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Young artists paint bright future

THE next generation of artists are gearing up to exhibit their work at the Darlington Arts Festival on November 5 and 6.

Darlington Arts Festival Youth Arts Coordinator Megan Fraser said the Youth Art Exhibition supported and encouraged a new generation of artists, and gave them an opportunity to display their artworks in a professional setting.

“This setting, the Mezzanine Gallery at Darlington Hall, was built and funded by local artists in the 1980’s as a unique initiative known as Mezzanine Art,” she said.

“It was created to promote established, as well as new and emerging artists side by side.”

The Darlington artist said the student artworks were judged by professional artists and curators who will award 12 prizes across a range of categories.

“It is unclear how the youth art exhibition started, but it appears it all began some 20 years ago in the home of a local artist, as a one-off initiative,” she said.

“Each year we receive more than 100 entries from high schools around Perth from the ages of 13 to 18.

“To support the students, the festival committee does not charge an entry fee or a commission on works sold.”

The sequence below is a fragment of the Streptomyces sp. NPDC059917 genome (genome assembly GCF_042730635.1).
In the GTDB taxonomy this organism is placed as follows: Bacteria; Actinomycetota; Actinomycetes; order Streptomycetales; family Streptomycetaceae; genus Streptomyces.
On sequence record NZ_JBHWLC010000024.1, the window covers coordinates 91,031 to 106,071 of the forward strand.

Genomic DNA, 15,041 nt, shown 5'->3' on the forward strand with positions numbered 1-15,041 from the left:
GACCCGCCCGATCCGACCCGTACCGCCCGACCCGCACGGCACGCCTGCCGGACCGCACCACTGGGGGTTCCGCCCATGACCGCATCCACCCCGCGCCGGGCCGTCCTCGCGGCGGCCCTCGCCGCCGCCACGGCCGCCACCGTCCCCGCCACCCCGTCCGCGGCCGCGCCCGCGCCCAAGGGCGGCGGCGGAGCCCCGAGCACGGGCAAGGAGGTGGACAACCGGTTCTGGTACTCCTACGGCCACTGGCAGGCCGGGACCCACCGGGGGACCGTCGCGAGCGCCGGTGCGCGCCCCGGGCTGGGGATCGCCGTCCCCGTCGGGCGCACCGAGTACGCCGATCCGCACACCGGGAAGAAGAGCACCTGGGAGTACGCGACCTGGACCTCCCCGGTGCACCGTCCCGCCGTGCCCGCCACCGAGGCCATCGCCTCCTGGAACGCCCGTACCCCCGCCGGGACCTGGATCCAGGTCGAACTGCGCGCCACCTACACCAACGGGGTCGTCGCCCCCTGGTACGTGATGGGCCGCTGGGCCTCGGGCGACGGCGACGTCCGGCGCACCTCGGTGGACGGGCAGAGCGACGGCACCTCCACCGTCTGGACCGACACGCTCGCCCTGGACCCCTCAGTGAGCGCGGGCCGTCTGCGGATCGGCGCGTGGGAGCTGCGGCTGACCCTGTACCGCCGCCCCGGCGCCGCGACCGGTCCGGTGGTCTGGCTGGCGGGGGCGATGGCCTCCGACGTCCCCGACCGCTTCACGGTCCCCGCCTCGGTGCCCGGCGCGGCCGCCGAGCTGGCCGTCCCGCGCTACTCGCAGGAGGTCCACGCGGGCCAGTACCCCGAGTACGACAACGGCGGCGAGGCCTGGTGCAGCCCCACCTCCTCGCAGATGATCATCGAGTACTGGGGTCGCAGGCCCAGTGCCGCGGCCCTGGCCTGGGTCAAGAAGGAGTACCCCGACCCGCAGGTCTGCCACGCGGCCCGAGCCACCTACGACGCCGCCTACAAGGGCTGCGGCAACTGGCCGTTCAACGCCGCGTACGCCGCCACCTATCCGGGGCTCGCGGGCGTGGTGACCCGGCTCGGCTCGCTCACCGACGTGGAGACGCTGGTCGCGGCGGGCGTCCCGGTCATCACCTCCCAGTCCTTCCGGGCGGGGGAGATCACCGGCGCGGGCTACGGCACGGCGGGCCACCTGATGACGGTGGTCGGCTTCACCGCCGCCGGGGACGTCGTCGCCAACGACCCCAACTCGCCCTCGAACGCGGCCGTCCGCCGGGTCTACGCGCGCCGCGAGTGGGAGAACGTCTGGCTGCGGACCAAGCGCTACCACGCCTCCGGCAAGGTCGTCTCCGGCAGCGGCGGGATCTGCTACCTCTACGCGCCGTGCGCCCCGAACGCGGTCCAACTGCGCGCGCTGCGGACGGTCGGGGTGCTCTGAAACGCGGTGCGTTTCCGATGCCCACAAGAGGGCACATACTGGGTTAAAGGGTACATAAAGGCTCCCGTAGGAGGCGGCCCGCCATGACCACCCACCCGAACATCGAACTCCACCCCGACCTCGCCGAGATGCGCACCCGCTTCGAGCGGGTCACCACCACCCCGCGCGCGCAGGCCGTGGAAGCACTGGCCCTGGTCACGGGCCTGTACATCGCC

Ms Fraser said every year a student who showed the most promising future career in visual arts was awarded the Youth Encouragement Award in honour of Bernadette Pitman-Spring who passed away in 2013.

“Each year the quality of the work is incredible, with many festival attendees remarking that they enjoy the Youth Art part of the exhibition the most,” she said.

“The young artist’s work seems more playful, less inhibited and they are not afraid to use colour.”

Ms Fraser said the public would also be able to vote for their favourite artwork.

“Over the weekend, volunteers take votes for a People’s Choice Award sponsored by Mundaring Bicentennial Scholarship Trust so be sure to place a vote for your favourite youth art piece over the festival weekend.”


About Sarah Brookes

Sarah is an award-winning journalist (2016 WA Media Awards - Best Three Suburban Newspaper Stories) who has covered our Mundaring and Kalamunda editions since 2011. She went to Eastern Hills Senior High School before studying chemistry and biology at university. Staring down a microscope two years into her degree she realised a future in science wasn’t for her – journalism was. Sarah lived in Europe before re-settling in Darlington, where her family has lived for three generations, with her two children. She has worked for various government agencies and Media Monitors. Sarah is a media junkie who loves talkback radio and devours the weekend papers.

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